Winding paths, once the only way into this remote valley, connect a scattering of villages with Cilaos. It's a pretty little town of narrow streets, colourful Creole houses decorated with shutters and veranda lace, walled gardens bright with flowers, and a lovely church with a musical clock in its tower.

The ambience is relaxed, the air scented with coffee and fresh bread from the boulangerie. Locals chat on corners; a man with a basket on his head is in no hurry as he wanders along. Today the town depends on tourists, who flock here for the good hiking and climbing - and cycling, too, I note with astonishment as we swoop back down the mountain.

More to my taste are the horses plodding up another mountain. Philippe calls it Little Switzerland, but it could easily be New Zealand. Then we're crossing a starkly barren volcanic plain of red pebbles and crusty black basalt lava flows on the approach to 2631m Piton de la Fournaise, Reunion's active volcano.

It's hiding from us today, swathed in swirling cloud, and it's cold up here: only 12C, whereas down at the palm-fringed beach it's 10 degrees warmer. Actually, it's even hotter than that when we stop on the coast road where lava from the last eruption obliterated it on its way to the sea.

"Close your eyes!" directs Philippe as we drive towards it through lush green forest. "Now, open!" - and suddenly everything is black and bare. It's a dramatic contrast, but not a patch on what it was for a month in 2007, when lava more than a kilometre wide flowed into the sea in a violent collision of fire and water that still has Philippe marvelling.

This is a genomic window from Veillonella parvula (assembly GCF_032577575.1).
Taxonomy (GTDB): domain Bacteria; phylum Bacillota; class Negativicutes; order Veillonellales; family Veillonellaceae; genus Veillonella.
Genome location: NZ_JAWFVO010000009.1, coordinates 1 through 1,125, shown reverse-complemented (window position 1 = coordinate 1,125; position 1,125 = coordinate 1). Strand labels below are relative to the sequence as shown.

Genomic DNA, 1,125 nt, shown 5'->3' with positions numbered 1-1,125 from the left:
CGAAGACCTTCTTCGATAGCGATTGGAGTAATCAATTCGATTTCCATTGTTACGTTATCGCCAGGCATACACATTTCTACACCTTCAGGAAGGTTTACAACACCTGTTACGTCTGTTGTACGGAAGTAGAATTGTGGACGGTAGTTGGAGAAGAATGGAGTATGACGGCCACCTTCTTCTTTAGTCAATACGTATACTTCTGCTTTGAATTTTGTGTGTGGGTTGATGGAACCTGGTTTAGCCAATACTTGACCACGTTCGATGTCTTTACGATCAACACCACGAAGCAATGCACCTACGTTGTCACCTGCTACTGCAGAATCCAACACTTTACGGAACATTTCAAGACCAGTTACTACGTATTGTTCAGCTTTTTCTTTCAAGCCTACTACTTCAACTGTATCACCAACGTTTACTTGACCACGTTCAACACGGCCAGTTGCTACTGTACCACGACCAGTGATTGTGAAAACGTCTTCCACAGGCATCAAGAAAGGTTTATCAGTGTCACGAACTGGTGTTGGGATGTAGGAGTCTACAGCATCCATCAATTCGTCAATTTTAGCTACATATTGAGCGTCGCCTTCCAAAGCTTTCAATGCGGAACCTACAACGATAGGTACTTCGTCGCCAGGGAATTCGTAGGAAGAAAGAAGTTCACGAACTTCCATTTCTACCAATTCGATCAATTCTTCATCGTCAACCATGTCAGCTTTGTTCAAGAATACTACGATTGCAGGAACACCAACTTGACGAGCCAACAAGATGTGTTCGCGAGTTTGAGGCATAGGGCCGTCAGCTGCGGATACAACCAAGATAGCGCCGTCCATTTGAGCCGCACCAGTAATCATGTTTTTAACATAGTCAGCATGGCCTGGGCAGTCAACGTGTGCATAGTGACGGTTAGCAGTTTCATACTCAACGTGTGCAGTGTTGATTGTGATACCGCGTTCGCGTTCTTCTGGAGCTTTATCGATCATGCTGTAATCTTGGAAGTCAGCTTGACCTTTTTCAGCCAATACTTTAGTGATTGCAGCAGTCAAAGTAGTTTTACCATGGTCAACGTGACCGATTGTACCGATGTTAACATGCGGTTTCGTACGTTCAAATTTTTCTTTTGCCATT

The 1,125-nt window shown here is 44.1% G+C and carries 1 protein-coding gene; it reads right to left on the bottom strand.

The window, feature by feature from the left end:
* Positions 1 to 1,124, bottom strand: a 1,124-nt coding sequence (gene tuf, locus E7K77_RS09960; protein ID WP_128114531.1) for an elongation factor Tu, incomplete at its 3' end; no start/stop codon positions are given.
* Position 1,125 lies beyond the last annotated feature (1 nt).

We marvel, too, standing on the still-warm lava, when Philippe pokes twigs into a hole and within seconds they burst into flame. Though the rock beneath our feet seems solid, this demonstration of what lies under it suggests that it's time to move on; and there's another sight to wonder at just along the road.

Notre Dame des Laves is an ordinary white-painted church in an extraordinary position: half-surrounded by lava that burned through the rear doors and blackened the sills of the stained-glass windows - and then halted. Celebrated as a miracle, it's a magnet for the devout and for tourists who come to see how one of Nature's most unstoppable forces was made to do exactly that. It deserves a toast, and in Reunion there's just one tipple for a raised glass.

For six generations, rum has been distilled from cane juice and molasses by the Isautier family. Ours is flavoured with locally-grown vanilla and ginger, and we can feel it glowing all the way down. Warmth - from rum, the rocks, the sun and especially from the people. It's what Reunion is all about.

Getting there: Reunion is ideally placed for a halfway stop-off en route to Europe, and provides the most direct way to get to South Africa. Air Mauritius flies weekly from Melbourne to Mauritius, with frequent connections to Reunion.

Where to stay: Try the Naiade resorts Le Grand Hotel du Lagon for vanilla-scented luxury and Le Recif for cheerful comfort. The local agents are adventureworld.co.nz.

Further information: See reunion.fr.

Pamela Wade's trip to Reunion was hosted by Air Mauritius and Naiade resorts.